B Corp in Newfoundland and Labrador

The B Corp movement has been in the spotlight lately as it quickly gains momentum worldwide, and in the province. Social enterprises and companies built on a foundation of social responsibility are becoming more and more common as more consumers begin to demand ethical behavior from corporations.

Nicole Helwig, Manager at the Memorial University Centre for Social Enterprise, and Carolyn Wakeham, Senior Account Manager at BDC, helped us answer some key questions about B Corp. They discuss how the movement is present in Newfoundland and Labrador as well as what the future of B Corp looks like in the province.

BDC was the first financial institution in Canada to certify as a B Corp. BDC was eligible because they serve a purpose larger than money — they are the only bank exclusively dedicated to entrepreneurs.

 Nicole Helwig, Manager at Centre for Social Entrerprise & Carolyn Wakeham, Senior Account Manager at BDC

Nicole Helwig, Manager at Centre for Social Entrerprise & Carolyn Wakeham, Senior Account Manager at BDC

What is B Corp?

So what exactly is a B Corp? As defined B Corps’s website, “B Corps are for-profit companies certified by the non-profit B Lab to meet rigorous standards of social and environmental performance, accountability and transparency.” A digestible comparison that is often made is that “B Corp is to business what fair trade certification is to coffee”.

Nicole Helwig explains that “B Corp falls on the spectrum of traditional profit maximizing companies and charities that are traditionally volunteer and donation run. It focuses on the bigger picture: global sustainability.”

The companies are still for profit but social responsibility isn’t limited to a department or foundation that accepts donations. This follows the triple bottom line way of thinking ̶; meaning that a company’s values people, profit and planet equally, and holds itself accountable to social, economic and environmental matters. B Corp is different than the traditional Corporate Social Responsibility (CSR) because it exists in all aspects of the business.

I asked both Nicole and Carolyn for their thoughts on all things B Corp. Their responses provide insight on how the B Corp movement is influencing the world around us today, and how it will change our world going forward.

What does the B Corp movement look like right now in Newfoundland and Labrador?

The movement in NL is on it’s way! Both Carolyn and Nicole are optimistic about how B Corps can affect the province in the future.

  • Carolyn: “It’s beneath the surface but big! It’s a movement of mindset. There aren’t yet any certified B Corps here but there are LOTS of entrepreneurs who run their companies this way. I’ve met many who are attracted to and exploring it.”
  • Nicole: “B Corp fits really well into the interest in social enterprise in the province right now. The conversations are happening and awareness has been raised. We’re waiting for the first one!”

What are some of the opportunities and challenges of B Corp?

Having the certification can present several opportunities, as our interviewees explain.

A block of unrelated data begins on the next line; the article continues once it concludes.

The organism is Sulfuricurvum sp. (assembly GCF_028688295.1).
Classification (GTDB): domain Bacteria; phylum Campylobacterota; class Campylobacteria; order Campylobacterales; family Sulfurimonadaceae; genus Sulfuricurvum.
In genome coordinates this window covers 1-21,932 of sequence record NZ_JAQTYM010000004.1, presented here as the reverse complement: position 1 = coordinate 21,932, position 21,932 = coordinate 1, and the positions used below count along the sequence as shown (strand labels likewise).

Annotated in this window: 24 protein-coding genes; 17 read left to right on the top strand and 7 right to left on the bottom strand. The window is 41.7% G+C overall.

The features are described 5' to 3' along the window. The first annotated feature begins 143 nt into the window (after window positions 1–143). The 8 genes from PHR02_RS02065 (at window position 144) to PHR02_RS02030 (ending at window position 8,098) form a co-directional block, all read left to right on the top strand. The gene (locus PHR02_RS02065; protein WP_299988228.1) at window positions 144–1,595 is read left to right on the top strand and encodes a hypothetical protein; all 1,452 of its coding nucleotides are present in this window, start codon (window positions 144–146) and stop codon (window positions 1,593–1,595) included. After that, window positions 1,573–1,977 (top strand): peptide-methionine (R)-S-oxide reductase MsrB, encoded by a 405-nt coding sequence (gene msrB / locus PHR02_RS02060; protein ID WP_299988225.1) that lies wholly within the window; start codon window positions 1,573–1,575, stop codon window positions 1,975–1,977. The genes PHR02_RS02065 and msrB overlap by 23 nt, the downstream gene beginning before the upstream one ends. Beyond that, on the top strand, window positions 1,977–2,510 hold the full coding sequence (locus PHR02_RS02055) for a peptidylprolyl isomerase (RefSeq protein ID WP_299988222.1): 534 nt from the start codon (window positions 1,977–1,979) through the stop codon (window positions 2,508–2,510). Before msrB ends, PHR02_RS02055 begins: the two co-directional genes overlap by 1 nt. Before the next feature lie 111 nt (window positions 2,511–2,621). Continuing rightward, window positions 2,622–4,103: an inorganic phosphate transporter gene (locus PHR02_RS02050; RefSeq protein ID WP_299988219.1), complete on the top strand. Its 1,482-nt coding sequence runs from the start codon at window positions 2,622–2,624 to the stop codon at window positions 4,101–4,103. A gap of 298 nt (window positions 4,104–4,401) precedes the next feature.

• Carolyn: “You join a group of people whose values you share and who seek to do business with each other. It gives you a brand identity that’s clearer and stronger than those of conventional companies. Social media LOVES it. And there’ll be a line-up of millennials outside your HR door.”
  • Nicole: “It can be a tough provable to raise investment in the first place. So there is definitely room for awareness, outreach, discussion and development.” However, building a social mission into corporate governance metrics allows the social entrepreneur to see the support of more traditional venture capital funding. There is the ability to provide returns, just on a different schedule, or at a lower profit margin in exchange for supporting a social mission. In other parts of Canada, investors are starting to invest in patient capital, an investment philosophy akin to impact investing and it’s only a matter of time before we begin to see more of it in NL.

BDC has a positive outlook on the investment prospect of B Corps.

  • Carolyn: “At BDC we see that B Corps are as robust and profitable as conventional companies and tend to be well managed — and so more attractive to investment dollars!”

Is B Corp right for a tech start-up?

B Corp is not limited to any sectors. Adjusting from the traditional business model is all about innovation.

  • Nicole: “How can we do things differently, what kind of approaches can we bring?” Sounds a lot like the tech sector! “B Corp is a way to build a business model when you’re starting up.”
  • Carolyn : “To certify, a company needs at least two years of operation and one year of revenues. I encourage all start-up tech companies that want to build a better world through their technology to use the assessment as guide when growing their company.”

What does the future of B Corp look like in NL?

The future is bright. As we wait for the first certification in the province, we see these conversations and positive steps happening in the community. Memorial University’s Faculty of Business Administration has just launched Canada’s first master of business administration in Social Enterprise and Entrepreneurship (MBA-SEE). This innovative approach to business education is part of the changing ecosystem in terms of capacity building, outreach and awareness.

Furthermore, the Government of Canada through the Department of Employment and Social Development Canada (ESDC) is currently developing a Social Innovation and Social Finance Strategy. As Nicole Helwig says: “This could include financing for social enterprise including those interested in certifying in B Corp in the tech sector. So stay tuned!”

By: Megan Dobbin | Community Engagement Coordinator